In late June at E3, Square Enix tantalized fans of Final Fantasy Tactics by revealing that the game would be brought to the iPhone. The company even announced a release date for the game: September 15th. But September 15th has come and gone now without a release for this highly-anticipated title, ... and Square Enix's response to the delay is highly unsatisfactory.
I played the original Final Fantasy Tactics on the PlayStation, and it's one of my all-time favorite games. I didn't play the remake on the PSP because I never really felt compelled to buy Sony's handheld. However, I was excited enough about FFT coming to the iPhone that I set up an iCal reminder to check the App Store today for the game. It hasn't shown up, though, and it's not going to for the foreseeable future. Only two days before the game's supposed release date, Square Enix posted on its Facebook page:
"We are so sorry for confusing you. The wrong information about the FFT release date is spreading around somehow... It says the release date is to be September 15th but it's completely wrong. The release date is still 'TBD'."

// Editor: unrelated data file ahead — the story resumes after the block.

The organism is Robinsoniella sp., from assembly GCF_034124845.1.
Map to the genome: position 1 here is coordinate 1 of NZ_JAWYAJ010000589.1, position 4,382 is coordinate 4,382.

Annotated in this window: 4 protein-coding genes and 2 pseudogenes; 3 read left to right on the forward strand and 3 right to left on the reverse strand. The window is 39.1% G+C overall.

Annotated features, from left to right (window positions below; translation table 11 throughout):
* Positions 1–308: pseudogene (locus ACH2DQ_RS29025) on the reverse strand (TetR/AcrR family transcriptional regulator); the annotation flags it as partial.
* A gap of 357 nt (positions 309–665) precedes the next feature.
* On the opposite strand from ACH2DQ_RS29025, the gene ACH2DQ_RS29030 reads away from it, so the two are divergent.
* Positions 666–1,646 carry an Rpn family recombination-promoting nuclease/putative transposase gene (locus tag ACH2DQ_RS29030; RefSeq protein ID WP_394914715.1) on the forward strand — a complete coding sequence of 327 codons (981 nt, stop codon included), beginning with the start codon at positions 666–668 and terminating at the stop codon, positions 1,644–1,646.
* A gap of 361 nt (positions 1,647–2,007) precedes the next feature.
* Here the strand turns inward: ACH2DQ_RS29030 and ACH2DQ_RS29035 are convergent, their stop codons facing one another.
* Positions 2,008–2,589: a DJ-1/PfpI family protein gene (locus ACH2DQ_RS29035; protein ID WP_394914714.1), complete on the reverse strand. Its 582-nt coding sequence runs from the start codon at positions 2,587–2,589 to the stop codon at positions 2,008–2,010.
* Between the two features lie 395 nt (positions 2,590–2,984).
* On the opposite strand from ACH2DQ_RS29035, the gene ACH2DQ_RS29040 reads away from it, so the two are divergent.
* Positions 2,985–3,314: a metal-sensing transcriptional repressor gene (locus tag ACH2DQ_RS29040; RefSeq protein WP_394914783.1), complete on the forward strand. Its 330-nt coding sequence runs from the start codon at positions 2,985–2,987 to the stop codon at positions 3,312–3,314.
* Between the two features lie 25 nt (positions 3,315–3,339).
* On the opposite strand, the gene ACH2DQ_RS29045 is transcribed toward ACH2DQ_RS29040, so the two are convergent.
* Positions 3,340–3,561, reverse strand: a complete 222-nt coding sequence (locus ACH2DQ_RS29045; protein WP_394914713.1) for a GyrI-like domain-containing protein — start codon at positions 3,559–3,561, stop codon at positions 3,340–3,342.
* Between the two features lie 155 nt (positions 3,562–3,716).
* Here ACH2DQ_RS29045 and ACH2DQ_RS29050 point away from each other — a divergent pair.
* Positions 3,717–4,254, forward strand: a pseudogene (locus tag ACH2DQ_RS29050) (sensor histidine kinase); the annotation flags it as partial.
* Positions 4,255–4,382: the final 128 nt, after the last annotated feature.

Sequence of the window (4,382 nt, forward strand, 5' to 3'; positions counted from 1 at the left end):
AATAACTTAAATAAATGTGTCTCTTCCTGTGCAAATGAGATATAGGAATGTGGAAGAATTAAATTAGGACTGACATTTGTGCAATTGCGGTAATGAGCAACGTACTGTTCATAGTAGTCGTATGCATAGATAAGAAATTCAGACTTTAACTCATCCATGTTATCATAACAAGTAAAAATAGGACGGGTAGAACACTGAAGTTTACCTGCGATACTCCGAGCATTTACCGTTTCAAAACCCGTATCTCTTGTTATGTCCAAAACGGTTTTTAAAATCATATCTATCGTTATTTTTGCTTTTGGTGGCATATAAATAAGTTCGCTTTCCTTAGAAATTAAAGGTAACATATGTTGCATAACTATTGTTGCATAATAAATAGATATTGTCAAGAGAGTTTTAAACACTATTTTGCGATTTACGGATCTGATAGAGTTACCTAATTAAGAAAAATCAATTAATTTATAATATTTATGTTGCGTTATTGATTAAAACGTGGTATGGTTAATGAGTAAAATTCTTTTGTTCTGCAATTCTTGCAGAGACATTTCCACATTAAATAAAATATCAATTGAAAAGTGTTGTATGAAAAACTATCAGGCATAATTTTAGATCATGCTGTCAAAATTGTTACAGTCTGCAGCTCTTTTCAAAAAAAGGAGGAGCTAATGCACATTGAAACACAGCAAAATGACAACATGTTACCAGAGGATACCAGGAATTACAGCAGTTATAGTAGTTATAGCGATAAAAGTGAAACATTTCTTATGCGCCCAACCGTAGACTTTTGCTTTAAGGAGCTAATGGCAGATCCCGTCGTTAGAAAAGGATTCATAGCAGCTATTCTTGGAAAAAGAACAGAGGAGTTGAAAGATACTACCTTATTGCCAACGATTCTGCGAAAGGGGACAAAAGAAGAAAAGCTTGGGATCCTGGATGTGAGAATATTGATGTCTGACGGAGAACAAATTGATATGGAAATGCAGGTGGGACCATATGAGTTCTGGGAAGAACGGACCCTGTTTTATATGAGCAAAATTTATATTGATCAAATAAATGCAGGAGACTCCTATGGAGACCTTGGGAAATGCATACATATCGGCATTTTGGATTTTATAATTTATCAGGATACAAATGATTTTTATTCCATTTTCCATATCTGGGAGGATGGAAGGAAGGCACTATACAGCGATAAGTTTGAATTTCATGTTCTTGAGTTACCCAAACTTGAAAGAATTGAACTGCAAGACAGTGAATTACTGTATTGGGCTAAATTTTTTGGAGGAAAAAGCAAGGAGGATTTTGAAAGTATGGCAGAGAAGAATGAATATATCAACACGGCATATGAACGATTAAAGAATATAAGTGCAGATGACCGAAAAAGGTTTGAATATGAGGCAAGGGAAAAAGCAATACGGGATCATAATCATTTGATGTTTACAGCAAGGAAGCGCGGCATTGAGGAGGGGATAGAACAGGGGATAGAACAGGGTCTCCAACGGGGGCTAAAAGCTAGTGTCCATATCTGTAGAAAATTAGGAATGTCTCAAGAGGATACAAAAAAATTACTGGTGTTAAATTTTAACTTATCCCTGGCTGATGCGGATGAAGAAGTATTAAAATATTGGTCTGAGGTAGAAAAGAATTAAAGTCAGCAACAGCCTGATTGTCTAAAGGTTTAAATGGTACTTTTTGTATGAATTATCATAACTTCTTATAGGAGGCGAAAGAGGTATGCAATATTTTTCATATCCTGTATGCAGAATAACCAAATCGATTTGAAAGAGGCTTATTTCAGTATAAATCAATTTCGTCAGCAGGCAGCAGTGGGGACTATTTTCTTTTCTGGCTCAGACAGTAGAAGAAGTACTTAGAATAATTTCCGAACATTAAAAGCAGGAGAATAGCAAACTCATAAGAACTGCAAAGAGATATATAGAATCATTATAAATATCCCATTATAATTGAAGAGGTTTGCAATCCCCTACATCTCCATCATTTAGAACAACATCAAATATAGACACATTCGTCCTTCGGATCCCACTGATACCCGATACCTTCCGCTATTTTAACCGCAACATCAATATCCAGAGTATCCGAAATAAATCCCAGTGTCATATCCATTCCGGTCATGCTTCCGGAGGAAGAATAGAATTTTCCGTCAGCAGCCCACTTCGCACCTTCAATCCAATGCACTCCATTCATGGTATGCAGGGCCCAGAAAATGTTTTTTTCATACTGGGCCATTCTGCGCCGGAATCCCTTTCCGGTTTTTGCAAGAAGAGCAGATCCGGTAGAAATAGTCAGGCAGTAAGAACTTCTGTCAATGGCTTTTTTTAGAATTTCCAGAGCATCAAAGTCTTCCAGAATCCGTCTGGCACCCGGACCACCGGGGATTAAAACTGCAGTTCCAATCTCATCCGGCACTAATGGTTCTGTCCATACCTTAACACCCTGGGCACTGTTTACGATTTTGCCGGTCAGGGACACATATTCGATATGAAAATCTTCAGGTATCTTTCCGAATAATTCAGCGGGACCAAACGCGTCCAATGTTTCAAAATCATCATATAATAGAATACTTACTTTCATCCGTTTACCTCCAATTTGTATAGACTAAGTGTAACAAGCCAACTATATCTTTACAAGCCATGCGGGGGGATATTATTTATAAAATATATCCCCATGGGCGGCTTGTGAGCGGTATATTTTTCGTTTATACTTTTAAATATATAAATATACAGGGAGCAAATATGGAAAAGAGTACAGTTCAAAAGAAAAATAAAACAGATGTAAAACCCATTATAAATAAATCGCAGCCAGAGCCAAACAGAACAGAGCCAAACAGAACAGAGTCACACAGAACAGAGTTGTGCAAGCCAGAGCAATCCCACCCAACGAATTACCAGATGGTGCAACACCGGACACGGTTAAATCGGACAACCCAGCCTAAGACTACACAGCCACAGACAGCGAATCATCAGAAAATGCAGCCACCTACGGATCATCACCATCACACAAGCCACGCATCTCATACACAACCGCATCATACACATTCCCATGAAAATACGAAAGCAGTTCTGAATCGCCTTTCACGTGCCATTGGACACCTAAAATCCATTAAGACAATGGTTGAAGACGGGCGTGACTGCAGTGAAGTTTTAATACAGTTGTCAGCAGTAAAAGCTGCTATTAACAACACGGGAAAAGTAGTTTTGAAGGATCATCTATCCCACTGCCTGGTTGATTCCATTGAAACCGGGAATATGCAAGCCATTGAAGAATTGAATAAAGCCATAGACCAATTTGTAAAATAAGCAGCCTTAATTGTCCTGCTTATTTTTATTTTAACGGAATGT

I don't mind so much that the release date slipped; it happens all the time in the gaming industry, and honestly I was half expecting Final Fantasy Tactics to be delayed. But Square Enix's response to the delay is pretty classless. Not only did the company try to sweep the delay under the rug by only announcing it on its Facebook page and nowhere else, its claim that the wrong information about the release date is spreading around "somehow" is a complete fabrication -- that release date info came from Square Enix itself at E3.
If a company has to delay the release date on one of its games for some reason, that's fine -- as long as they can at least man up and admit that's what happening. A company shouldn't resort to "poor little us, wrong info got spread 'somehow' " tactics, especially not two days before such a highly-anticipated title's supposed release date. If the info really was wrong, Square Enix had more than two months to set us straight. Instead, this last-minute and all-but-unannounced delay, as well as the company's unwillingness to accept responsibility and call it a "delay," has only made the situation even more disappointing.